Retail Assortment Planning: Blending Physical and Digital Assortments

Graphic of retail associates planning physical and digital assortments
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Graphic of retail associates planning physical and digital assortments

As soon as you enter a retail business or visit an online store, there’s a strategy behind everything you see.

From where and how products are placed on the floor and endcaps to the layout itself, brands have a goal in mind: they want you to buy.

In a nutshell, this strategy is defined as assortment planning.

Product assortments and store clustering might also reflect changing seasons or months depending on the retailer. For example, fashion retailers are more apt to display swimwear before or during summer rather than during fall or winter.

During the early planning stages, retailers use demographics and metrics data to forecast customer demand while also thinking about how to drive sales.

Then, as new products or carry-over inventory is considered, planning details are finessed and strategically placed throughout the store in a way that makes sense to a shopper.

There are added benefits to retail assortment planning. Advantages include:

  • Helping avoid inventory risks and dead stock
  • Encouraging healthy margins
  • Forecasting trends and providing the best assortment of goods

And as necessary as it is for physical retail stores to implement assortment planning into an overall strategy, it’s equally as important to apply those same practices to ecommerce shops and online stores to drive sales and optimize conversions.

Why is assortment planning important?

At the core, assortment planning helps retailers understand which products to place in a store or online layout and where they’ll do best.

Retail stores with more than one location might approach assortment planning differently depending on locations or shopper demand.

For online retailers, in particular, assortment planning helps similarly: it helps brands determine which products to feature and what options for bundling. 

Moreover, collecting sales data from previous purchases helps in the assortment planning stage, as brands can better forecast the demand for new products.

Assortment planners also make retail operations and replenishment more efficient, too.

Instead of just focusing on products, brands can consider variations within a different product category or segment. This might look like offering trending colors, a range of price points, and expanding SKUs of a brand that are in high demand.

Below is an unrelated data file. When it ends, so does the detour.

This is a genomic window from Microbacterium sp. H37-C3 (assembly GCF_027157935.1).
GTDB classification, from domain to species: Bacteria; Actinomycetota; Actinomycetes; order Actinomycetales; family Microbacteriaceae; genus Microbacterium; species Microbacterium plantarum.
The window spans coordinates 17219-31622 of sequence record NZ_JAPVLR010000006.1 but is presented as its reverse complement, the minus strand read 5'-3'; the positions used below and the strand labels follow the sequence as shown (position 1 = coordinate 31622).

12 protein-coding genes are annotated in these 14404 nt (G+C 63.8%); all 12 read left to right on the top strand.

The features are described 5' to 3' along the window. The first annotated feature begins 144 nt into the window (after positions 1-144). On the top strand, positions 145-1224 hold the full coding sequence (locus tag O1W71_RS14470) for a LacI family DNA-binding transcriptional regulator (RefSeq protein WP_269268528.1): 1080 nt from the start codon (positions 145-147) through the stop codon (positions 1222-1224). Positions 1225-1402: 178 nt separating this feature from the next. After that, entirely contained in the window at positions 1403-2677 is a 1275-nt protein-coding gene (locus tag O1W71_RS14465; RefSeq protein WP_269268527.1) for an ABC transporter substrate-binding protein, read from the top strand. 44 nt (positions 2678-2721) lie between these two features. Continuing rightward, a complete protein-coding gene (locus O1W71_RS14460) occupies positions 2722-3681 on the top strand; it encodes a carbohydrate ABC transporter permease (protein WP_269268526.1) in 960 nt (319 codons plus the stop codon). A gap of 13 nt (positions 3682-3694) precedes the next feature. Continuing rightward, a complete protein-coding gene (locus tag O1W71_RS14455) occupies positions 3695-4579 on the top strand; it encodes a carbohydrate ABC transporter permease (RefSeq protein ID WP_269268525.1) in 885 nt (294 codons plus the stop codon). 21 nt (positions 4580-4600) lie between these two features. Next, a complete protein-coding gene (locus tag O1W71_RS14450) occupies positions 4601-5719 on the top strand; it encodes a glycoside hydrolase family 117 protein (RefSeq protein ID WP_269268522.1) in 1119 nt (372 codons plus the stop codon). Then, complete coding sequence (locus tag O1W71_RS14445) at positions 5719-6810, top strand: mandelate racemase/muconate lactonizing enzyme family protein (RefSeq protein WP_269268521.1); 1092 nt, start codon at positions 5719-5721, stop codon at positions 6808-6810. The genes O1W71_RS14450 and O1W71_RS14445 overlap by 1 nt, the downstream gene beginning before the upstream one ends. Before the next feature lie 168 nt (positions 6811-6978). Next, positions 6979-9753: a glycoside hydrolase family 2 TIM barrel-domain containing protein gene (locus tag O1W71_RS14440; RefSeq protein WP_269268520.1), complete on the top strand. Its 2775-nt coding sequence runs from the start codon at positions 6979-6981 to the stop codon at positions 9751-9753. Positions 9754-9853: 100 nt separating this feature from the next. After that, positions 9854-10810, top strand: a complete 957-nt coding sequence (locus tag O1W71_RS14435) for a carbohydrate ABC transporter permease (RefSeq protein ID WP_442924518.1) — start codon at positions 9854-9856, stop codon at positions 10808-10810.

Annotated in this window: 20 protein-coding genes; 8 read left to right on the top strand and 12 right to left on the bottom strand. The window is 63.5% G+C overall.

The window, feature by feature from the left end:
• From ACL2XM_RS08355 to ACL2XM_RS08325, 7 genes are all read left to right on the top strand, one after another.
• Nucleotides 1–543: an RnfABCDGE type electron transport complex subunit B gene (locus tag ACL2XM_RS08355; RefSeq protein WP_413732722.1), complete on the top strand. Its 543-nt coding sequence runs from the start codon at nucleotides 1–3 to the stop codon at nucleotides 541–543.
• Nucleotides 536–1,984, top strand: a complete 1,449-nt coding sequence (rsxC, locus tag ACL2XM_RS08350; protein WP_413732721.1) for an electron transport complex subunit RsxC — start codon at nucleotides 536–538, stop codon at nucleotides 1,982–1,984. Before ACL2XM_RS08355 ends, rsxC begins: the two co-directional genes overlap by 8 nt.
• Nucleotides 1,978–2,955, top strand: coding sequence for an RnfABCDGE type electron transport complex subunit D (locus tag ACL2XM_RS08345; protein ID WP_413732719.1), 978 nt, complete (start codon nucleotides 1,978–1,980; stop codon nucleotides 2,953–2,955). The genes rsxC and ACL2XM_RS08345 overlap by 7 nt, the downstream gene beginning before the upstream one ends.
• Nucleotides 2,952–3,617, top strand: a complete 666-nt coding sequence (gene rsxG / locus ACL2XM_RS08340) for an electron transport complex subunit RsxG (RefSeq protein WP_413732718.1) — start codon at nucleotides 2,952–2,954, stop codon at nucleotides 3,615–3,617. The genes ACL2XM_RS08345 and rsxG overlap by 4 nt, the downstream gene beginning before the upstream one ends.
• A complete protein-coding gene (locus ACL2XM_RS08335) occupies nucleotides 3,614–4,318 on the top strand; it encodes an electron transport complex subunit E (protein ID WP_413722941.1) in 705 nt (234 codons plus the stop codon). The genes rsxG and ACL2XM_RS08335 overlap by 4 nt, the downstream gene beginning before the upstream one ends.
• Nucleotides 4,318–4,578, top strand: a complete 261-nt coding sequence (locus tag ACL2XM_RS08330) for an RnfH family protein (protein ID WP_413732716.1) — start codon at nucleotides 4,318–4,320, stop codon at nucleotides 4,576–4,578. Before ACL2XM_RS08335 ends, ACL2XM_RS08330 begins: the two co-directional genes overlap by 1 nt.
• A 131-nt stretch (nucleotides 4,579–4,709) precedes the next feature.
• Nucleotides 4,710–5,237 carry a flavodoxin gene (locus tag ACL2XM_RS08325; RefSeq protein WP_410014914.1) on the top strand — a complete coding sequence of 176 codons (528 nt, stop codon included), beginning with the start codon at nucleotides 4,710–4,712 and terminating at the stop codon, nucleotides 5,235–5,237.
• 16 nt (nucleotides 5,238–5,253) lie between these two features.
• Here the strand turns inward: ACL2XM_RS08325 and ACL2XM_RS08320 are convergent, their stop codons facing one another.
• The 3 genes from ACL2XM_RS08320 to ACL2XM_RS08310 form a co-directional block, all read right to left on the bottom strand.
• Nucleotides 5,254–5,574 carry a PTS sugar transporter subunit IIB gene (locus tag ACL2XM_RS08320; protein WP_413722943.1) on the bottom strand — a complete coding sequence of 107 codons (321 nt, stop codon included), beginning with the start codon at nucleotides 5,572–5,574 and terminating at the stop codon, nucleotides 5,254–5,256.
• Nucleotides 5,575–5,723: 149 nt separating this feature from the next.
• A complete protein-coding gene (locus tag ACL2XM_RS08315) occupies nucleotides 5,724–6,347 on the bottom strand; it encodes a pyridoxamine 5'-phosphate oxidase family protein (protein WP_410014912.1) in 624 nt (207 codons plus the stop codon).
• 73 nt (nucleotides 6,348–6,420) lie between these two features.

Shannon Stewart, chief product officer at Harry Rosen, strikes a balance between offering an assortment without going overboard with options.

“If it’s a basic essential item like a polo shirt, we know customers want to see multiple options because they are usually purchasing more than one – perhaps to update their white polo each summer and then a couple more “fun” colors to enjoy for the season,” Stewart explains.

“Looking at bigger investment pieces, such as a shearling coat or a suit, we might keep the item very special and only offer the fabric in one color.  This way, it takes some of the guesswork out of the purchase for the client – we are letting the client know we are confident in the option and no other choices are required.”

Key takeaway: assortment planning helps retailers (and online stores) optimize elements that increase conversions and spur impulse purchases: visual appeal, layout flow, and product placement, for example.

Assortment planning and Average Transaction Value (ATV)

Despite the massive online sales boom, shoppers still spend more on in-store shopping. For that reason, implementing an assortment strategy can impact a retailer’s ATV while boosting customer satisfaction. 


Assistance while shopping: there’s more opportunity for sales assistance, which increases the likelihood of an associate recommending products at a higher price point or showcasing complementary products designed to what a customer is looking for.

Impulse buying: how many times have you walked into a retail store only to come out with everything except what’s on the list? This is good assortment planning in action. As shoppers wander through aisles and experience visual merchandising, they are likely to buy more than they came in for.

Product discovery: assortment planning and forecasting help keep product selection fresh. Aside from replenishing popular items, it enables retailers to introduce and incorporate new brands frequently.

Photo of a customer in a luxury fashion store looking at their assortment
Retailers plan their assortments in stores and online to influence customer purchase decisions.

While these examples are geared toward physical retail stores, many of the same elements can be modified and applied to online stores, too, as a way to increase ATV.

Best practices for assortment planning 

What are some of the best practices to consider with assortment planning? 

Start here:

Create distinct retail and ecommerce goals when planning.

As with any strategy, the first step to start with assortment planning is determining the goal.

Are you aiming for a sales target or looking to increase conversions? Understanding the end game will help your team create a visual merchandising guide that aligns with those goals.

Use past sales data and consumer trends to forecast assortment needs

Past sales data plays a big role in assortment planning for both online assortments and physical retail stores.

Did certain products sell better than others? Do best-selling products have anything in common? Are shopping trends pointing to certain characteristics or products the brand wants to incorporate during specific times of the year?

These are all questions a retailer should consider during the assortment planning process. However, past sales data shouldn't be the only determining factor for your assortment needs. As we've written about before, retailers who rely solely on past sales data can have an inaccurate picture of how many SKUs of each product they need.